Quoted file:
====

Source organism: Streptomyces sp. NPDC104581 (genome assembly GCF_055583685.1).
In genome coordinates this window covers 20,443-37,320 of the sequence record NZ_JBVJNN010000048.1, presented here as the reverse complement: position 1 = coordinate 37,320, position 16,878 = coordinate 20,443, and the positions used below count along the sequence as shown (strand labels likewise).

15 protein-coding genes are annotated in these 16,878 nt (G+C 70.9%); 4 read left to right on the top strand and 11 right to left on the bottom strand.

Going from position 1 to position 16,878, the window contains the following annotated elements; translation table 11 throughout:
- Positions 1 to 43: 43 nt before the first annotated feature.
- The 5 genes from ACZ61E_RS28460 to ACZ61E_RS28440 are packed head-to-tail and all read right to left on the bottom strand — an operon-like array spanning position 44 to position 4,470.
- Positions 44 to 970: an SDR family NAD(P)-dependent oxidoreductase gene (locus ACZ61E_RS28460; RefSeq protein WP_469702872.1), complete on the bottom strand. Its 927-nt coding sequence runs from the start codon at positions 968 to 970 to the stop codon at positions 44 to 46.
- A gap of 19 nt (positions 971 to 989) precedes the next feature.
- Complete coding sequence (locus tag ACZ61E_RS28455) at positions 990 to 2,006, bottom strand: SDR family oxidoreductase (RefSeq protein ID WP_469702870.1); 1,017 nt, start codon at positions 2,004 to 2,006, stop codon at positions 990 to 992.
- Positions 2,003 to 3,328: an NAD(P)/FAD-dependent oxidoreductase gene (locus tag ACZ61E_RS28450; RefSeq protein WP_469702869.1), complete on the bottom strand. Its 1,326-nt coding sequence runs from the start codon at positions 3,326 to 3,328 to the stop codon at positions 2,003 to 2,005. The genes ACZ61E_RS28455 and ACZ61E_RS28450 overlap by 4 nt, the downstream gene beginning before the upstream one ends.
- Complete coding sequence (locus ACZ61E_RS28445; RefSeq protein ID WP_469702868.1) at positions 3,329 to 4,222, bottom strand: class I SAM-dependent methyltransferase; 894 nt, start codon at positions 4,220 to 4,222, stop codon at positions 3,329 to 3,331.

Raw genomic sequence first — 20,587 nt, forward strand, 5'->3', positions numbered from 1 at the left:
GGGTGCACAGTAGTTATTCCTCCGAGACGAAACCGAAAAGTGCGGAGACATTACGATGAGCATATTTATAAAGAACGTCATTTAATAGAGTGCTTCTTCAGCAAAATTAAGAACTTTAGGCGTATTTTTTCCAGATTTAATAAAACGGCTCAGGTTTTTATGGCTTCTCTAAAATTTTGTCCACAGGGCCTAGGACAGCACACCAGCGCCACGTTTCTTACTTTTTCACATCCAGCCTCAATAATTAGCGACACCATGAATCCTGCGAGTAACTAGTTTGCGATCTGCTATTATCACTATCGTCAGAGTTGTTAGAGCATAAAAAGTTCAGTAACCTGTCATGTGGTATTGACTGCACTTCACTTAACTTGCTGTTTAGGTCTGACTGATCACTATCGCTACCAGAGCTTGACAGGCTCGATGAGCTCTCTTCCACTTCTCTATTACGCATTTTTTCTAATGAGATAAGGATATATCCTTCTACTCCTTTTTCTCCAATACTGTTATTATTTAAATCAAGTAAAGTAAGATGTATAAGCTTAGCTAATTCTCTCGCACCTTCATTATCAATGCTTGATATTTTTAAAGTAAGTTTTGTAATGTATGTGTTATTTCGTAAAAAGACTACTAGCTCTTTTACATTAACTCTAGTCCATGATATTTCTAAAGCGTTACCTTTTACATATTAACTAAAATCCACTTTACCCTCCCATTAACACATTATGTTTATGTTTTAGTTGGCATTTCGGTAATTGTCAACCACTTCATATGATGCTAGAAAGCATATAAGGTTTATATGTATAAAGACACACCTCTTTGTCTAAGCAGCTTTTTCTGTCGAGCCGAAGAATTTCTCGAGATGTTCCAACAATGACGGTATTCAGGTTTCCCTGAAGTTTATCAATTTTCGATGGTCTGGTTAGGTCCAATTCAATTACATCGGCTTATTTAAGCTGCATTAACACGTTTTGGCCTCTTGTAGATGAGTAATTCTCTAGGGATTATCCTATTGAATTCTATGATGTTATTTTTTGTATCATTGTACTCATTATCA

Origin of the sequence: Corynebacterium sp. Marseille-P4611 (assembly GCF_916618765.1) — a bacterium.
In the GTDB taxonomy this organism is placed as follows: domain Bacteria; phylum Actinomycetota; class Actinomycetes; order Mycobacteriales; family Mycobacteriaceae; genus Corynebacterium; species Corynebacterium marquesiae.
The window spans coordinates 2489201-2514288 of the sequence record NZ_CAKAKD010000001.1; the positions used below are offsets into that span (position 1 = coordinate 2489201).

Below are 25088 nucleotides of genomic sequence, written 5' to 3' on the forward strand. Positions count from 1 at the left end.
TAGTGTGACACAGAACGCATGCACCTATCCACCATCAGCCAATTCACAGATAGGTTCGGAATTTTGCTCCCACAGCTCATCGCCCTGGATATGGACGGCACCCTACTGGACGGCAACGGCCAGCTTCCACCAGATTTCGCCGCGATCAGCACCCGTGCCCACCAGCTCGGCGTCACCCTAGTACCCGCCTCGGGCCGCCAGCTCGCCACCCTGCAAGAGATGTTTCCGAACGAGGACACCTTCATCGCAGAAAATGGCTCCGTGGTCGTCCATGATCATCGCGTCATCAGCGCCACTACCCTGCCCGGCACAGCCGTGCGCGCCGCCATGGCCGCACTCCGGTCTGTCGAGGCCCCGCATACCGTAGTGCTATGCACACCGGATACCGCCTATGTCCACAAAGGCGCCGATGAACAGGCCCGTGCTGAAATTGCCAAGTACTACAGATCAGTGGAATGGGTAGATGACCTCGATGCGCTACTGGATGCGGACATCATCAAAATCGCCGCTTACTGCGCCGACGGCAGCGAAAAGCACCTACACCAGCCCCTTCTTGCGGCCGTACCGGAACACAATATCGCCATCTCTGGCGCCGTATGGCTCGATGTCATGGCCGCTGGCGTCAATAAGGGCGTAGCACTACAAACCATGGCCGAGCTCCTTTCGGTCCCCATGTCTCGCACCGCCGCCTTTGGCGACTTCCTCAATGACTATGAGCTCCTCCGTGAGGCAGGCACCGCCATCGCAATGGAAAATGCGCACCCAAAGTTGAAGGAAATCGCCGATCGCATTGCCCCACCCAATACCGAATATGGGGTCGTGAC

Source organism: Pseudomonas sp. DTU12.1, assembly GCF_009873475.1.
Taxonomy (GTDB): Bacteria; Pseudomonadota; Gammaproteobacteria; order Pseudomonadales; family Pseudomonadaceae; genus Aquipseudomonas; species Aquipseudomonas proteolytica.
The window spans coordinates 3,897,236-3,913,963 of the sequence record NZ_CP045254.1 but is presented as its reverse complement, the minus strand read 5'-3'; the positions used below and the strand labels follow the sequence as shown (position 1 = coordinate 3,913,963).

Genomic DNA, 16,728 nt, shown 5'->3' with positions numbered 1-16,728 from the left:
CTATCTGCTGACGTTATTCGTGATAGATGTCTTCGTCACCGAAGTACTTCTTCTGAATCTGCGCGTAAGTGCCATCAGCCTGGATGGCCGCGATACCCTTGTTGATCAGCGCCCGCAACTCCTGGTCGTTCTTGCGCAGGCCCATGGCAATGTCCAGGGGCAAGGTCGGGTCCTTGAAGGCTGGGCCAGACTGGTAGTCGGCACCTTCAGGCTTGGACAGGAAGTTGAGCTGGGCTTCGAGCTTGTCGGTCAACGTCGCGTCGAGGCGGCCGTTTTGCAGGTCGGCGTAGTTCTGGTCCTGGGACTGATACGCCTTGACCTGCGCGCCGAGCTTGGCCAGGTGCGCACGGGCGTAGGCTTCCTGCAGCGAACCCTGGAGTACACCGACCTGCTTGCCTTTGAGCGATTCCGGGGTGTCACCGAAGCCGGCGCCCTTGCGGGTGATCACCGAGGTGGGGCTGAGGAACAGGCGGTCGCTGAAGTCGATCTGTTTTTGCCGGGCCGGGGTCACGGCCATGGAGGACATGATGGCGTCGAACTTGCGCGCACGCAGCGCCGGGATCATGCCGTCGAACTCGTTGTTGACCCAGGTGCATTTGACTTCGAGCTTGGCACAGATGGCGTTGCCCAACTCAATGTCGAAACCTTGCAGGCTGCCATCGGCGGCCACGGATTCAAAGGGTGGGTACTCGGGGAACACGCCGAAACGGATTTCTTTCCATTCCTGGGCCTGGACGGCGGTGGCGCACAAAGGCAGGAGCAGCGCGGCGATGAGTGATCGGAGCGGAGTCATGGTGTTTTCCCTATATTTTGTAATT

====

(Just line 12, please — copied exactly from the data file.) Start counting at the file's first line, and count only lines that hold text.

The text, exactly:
Raw genomic sequence first — 20,587 nt, forward strand, 5'->3', positions numbered from 1 at the left: